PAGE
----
The failures, meanwhile, were killers. Consider:
Down 7-0, the Vols appeared to be driving for the tying score on their second possession of the game. On third-and-two at Florida's 18-yard line, however, Arian Foster was stopped after a gain of one yard. Tennessee converted on fourth-and-one but Erik Ainge threw an interception two plays later, and the Vols came away with nothing.
On the third possession Tennessee again appeared to be driving for a tying touchdown. On third-and-one at the Florida 42, however, Foster was stuffed for no gain, then Tennessee punted into the end zone. Again, no points.
On their fourth possession, the Vols once more appeared to be headed for the tying score. On third-and-one at the Gator 12-yard line, however, Ainge threw an incompletion and Tennessee settled for a Daniel Lincoln field goal.
To recap: The Vols made three forays into Gator territory and failed on three third-and-short tries. Instead of three touchdowns, UT came away with three points. Three snaps later, Florida led 14-3.
Head coach Phillip Fulmer said on his Sunday teleconference that "Offensively, there were a lot of poor plays that hurt us, particularly on third down.... We got our butts whipped at the line of scrimmage. The execution wasn't nearly what it needed to be."
For what it's worth, Tennessee proved surprisingly capable in third-and-long situations Saturday at The Swamp. Here's a look at the Vols' first-half opportunities:
Third-and-7: Ainge hits Lucas Taylor for 11 yards and a first down.
Third-and-10: Ainge hits Josh Briscoe for 6 yards, then hits Taylor for 12 on fourth-and-4, giving Tennessee a first down that eventually produces a field goal.
Third-and-15: Ainge hits Chris Brown for 5 yards, then UT punts.
Third-and-10: Ainge hits Briscoe for 10 yards and a first down.
Third-and-10: Ainge hits Brown for a 15-yard touchdown.
Bottom line: The first half saw Tennessee go three for five on third-down conversions of 7 yards or more (a 60-percent success rate) but zero for three on attempts of 2 yards or less. That was a major reason the Vols went to the break trailing 28-13.
Despite the halftime deficit, Fulmer was somewhat pleased.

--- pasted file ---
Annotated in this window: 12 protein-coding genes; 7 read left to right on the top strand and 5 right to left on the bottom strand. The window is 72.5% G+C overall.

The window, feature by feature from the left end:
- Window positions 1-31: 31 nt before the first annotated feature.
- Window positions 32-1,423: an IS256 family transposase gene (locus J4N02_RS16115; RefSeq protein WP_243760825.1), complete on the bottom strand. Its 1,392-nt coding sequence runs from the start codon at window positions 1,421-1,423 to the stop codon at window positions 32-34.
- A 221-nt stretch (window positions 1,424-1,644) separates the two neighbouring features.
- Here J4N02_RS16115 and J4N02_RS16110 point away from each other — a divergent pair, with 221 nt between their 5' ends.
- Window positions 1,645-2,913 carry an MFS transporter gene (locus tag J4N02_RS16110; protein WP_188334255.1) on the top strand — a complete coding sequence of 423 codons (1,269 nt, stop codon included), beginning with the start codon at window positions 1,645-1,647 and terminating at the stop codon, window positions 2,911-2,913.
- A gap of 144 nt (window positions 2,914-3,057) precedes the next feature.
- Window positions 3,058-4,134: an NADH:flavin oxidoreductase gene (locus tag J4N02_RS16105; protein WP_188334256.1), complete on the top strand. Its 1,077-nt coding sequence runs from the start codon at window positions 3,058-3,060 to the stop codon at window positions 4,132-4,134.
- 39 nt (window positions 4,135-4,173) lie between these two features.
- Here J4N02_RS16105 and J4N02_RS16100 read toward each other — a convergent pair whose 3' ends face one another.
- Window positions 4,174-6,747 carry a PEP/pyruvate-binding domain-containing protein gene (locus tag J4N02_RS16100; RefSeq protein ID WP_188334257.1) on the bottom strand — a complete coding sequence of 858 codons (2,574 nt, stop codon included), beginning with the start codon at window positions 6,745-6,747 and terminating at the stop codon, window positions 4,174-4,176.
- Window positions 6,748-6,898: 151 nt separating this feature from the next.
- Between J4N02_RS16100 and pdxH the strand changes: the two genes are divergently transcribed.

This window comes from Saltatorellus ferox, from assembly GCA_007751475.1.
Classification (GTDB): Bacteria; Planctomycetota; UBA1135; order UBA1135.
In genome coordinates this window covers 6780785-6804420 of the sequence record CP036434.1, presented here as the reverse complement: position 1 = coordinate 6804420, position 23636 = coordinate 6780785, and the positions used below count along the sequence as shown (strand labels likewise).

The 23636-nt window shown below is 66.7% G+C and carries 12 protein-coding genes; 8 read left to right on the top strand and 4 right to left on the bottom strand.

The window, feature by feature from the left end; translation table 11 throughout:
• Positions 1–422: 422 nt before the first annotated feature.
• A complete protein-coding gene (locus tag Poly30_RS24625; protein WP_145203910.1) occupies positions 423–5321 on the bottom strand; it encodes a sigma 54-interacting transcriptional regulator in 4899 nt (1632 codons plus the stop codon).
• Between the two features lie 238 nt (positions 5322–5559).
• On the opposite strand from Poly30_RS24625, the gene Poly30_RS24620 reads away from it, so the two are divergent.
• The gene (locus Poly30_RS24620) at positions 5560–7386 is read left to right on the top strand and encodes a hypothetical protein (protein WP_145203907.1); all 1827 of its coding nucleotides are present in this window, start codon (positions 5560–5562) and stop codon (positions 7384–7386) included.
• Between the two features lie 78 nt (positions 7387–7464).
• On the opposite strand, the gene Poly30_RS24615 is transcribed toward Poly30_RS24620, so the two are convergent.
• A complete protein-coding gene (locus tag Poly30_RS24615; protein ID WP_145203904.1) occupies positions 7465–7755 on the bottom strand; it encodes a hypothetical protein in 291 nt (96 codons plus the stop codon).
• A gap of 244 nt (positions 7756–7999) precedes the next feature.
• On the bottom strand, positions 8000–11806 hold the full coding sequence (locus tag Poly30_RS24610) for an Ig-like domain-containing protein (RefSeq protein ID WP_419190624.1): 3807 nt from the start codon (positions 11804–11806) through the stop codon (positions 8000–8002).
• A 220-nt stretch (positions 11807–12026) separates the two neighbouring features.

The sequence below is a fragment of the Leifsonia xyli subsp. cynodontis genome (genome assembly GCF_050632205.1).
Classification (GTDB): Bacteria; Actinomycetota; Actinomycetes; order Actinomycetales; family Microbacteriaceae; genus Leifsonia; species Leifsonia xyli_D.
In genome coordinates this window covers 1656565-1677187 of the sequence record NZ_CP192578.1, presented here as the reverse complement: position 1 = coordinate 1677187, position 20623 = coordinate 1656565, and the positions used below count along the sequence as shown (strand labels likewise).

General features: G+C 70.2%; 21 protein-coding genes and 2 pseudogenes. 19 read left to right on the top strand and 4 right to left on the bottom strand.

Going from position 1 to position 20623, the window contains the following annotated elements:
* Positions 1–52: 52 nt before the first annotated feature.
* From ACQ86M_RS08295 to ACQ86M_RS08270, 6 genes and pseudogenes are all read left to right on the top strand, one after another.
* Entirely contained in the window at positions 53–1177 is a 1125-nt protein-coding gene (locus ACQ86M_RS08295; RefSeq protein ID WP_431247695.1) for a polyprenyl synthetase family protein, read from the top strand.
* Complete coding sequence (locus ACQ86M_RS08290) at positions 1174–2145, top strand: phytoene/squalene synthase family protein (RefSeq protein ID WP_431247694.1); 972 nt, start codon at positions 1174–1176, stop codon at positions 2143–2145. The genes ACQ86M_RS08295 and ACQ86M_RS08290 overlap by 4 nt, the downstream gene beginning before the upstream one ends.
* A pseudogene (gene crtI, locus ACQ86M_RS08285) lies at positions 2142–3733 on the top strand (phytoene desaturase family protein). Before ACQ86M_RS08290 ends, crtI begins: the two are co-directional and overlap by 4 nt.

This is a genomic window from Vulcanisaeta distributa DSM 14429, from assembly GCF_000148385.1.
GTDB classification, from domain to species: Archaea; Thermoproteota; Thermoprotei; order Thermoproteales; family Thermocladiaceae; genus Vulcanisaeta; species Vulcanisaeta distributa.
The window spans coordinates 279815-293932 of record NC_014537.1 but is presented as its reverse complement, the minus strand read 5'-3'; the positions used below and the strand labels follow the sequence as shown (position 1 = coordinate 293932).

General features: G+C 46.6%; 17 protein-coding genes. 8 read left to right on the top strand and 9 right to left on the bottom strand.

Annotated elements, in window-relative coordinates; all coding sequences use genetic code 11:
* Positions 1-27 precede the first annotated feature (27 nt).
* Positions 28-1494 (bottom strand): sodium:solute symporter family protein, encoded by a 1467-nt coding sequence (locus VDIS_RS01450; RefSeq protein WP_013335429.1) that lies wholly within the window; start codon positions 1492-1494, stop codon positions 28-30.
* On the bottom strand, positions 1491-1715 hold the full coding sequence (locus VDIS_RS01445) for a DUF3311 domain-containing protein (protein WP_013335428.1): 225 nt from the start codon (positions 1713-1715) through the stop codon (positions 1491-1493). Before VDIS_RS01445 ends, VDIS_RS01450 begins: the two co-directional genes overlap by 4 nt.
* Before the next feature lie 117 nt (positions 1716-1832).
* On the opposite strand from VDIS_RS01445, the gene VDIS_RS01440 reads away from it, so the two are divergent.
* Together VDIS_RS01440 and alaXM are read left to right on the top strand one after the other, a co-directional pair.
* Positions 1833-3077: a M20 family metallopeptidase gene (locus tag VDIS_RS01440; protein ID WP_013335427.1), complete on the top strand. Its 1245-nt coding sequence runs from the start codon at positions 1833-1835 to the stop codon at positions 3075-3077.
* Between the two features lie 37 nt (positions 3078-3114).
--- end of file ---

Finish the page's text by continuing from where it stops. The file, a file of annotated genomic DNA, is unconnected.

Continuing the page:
"Everybody was excited," he said on his post-game show. "Defensively, we'd only played 24 plays in the first half. Offensively, we'd played 47. So, even though we hadn't gotten the points we wanted, we were keeping it away from them (Gators) pretty good."
Unfortunately for Tennessee, the winner is the team with the most points, not the team with the most snaps. It's awfully tough to score points when you can't pick up third-and-short on a consistent basis, and that has been an ongoing problem for the 2007 Vols. They are just 6 for 16 this fall on conversion tries of three yards or less.
That figure is even more disturbing when you consider that Tennessee converted on its first two third-and-short opportunities of the season, then went just 3 for 10 in the final three quarters of Game 1 vs. Cal and all of Game 2 vs. Southern Miss.
Here's a recap:
Third-and-3: Ainge hits Taylor for 4 yards.
Third-and-2: Ainge hits Austin Rogers for 11 yards.
Third-and-2: Ainge pass to Foster loses 2 yards.
Third-and-3: Ainge throws incomplete after completing his first nine passes.
Third-and-2: Ainge fumbles, resulting in a six-yard loss.
Third-and-goal at Cal 2-yard line: Lucas Taylor keeps for no gain.
Third-and-3: Jonathan Crompton keeper loses a yard vs. Southern Miss.
Third-and-2: Ainge throws incomplete.
Third-and-1: Foster gains 1 yard and a first down.
Third-and-3: Ainge pass to Briscoe gains 2 yards.
Third-and-1: Coker runs for a 2-yard gain.
Third-and-1: Lennon Creer gains 5 yards.
Three games into the 2007 season, Tennessee has a 1-2 record but time to recover. After all, it's a long season. If the Vols don't find a way to start converting on third-and-short, however, it could seem like a REALLY long season.